The trouble in the March quarter began with markets fretting over an acceleration of US inflation, then morphed into concern around peaking growth, driven in part by escalating US-China trade tension. These concerns reflect what appears to be late-cycle deterioration in the growth-inflation mix. While some of the quarter’s volatility can be attributed to ‘technical’ factors, such as the triggering of stop losses by volatility sellers, higher inflation but stagnating (albeit still reasonable) growth is rarely an asset-friendly economic environment, at least during the adjustment phase.
Interestingly the adjustment to higher yields in the US that occurred over the quarter was not much explained by a repricing of term premia. While inflation expectations did increase a little, mostly the yield move was driven by a repricing of the Fed. Whereas markets had been skeptical in prior years that the Fed would deliver hikes to meet its ‘dots’ (with justification except in 2017), 2018 market expectations for rate hikes now match those of FOMC members.
While markets on the one hand seem to have renewed belief in the Fed, on the other they seem less enamored with Trump. The S&P500 rallied 31% without a monthly retreat from Nov 2016 to Jan 2018, but has fallen 6% since, as the focus of the administration’s policy agenda shifts from pro-growth tax and spending measures to fighting China on trade and Mexico on immigration. Even Trump’s lauded tax cuts are having some unintended consequences – the reduced taxation of repatriated profits appears to be disrupting money markets as funds that were previously held in short-term investments are being freed for other uses. With the Fed shrinking its balance sheet slowly, the US Treasury has added to short-end pressure by selling short-dated t-bills to fund a growing budget deficit.
Aside from political brinksmanship, rising inflation remains the most likely trigger for increased market concern. We don’t expect a 1970s-style escalation of inflation, but as output gaps are closed or almost so, we do expect sufficient inflation to drive policy withdrawal and market repricing.
The repricing in short-term funding spreads – relatively modest to date – is a reminder of the slow burn as policy rates rise and liquidity is drained from the system. Despite the volatility of February and March, market risk premiums remain low. For sovereign bonds, both higher expectations for inflation and policy rates, and increased uncertainty around their paths, should help restore term premium. For credit and equities, years of ‘search for yield’ behavior have compressed risk premiums, conditioned by both lower bond yields and low volatility. As policy is withdrawn, risk premiums should adjust, and the adjustment path is unlikely to be smooth.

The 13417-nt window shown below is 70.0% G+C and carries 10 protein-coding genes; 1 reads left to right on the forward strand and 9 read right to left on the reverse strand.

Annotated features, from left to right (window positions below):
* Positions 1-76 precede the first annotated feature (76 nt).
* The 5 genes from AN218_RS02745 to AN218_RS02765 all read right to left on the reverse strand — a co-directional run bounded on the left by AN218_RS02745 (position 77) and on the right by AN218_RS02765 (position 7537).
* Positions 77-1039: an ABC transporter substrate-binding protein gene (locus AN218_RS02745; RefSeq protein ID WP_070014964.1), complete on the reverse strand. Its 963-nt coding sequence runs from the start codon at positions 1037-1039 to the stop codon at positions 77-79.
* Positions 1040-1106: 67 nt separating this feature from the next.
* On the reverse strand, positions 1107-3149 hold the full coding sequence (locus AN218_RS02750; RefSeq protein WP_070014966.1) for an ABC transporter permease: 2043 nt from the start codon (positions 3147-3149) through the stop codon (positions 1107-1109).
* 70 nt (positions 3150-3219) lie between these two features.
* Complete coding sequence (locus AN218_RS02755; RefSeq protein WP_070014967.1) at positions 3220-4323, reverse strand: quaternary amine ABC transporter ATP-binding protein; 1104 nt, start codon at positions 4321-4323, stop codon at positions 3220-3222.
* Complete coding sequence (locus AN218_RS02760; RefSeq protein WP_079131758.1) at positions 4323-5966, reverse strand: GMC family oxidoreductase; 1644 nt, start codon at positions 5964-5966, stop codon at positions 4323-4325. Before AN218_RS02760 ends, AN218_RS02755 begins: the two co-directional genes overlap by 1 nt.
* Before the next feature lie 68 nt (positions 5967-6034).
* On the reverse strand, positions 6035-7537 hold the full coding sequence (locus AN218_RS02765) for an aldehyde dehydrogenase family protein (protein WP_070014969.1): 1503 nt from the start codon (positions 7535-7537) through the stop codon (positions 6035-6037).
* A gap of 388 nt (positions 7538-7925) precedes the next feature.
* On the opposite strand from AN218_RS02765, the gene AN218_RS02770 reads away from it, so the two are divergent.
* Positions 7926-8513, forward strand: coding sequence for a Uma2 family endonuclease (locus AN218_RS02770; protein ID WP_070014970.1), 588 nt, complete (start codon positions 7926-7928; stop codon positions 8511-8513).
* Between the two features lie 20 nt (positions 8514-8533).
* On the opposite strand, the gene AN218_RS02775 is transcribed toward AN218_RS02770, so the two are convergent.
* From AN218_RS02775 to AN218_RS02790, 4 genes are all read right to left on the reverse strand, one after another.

While this adjustment period will be uncomfortable, in our view it should create opportunity to own both safer bonds and riskier assets, the latter with some comfort margin as recession still remains some way off. An even more difficult phase for riskier assets is likely to come later as policy eventually moves into restrictive territory.
We’ve been broadly expecting markets to reprice and volatility to lift for some time now, and positioning for it (at the cost of some performance while stability prevailed) by running below benchmark duration and a low credit exposure. With our expectation that inflation concerns would gather pace in early 2018, around the turn of the year we took further steps to protect the portfolio against repricing, by increasing the size of our short duration position, adding additional inflation linked bonds, and paring our credit exposure. Having seen yields rise and spreads widen a little, over March we added back a little to interest rate and credit exposures.
In rates, over March we trimmed our relative-to-benchmark short duration position from 1.65 years back to 1.40 years as some shorter-term indicators point to a consolidation in bond yields. However, while bond valuations have improved in both absolute terms and relative to other assets, we’re continuing to hold the bulk of our bearish interest rate positioning. The US has been the focus of much of our bearish rate view to date, with Australia preferred on a relative basis due to its lagged cyclical position, however the US is beginning to look more appealing. We’ve also been negative on European bonds given poor valuations and an improving cycle, but have been cautious about the size of our position pending more concrete evidence the ECB is prepared to tighten policy.
In credit, over March we added back to domestic investment grade exposure, in particular adding floating rate bank paper which widened in concert with short-term funding spreads. This takes the credit risk of the portfolio back to a little longer than benchmark, but still a modest absolute position. We continue to prefer Australian credit over global, for its high quality, short tenor, and relatively better valuation. Our small global and higher yielding (and riskier) exposures are effectively hedged, and while our expectation is that we’ll be adding back to credit should spreads widen meaningfully, we believe it’s too early to do so yet.
Altogether this leaves the portfolio well placed to deal with a widening of risk premiums and higher market volatility. Cash and liquidity in the portfolio is elevated as we wait for opportunities to invest more constructively, which we view as likely to occur as markets adjust to reflect a more normal economic and policy environment.
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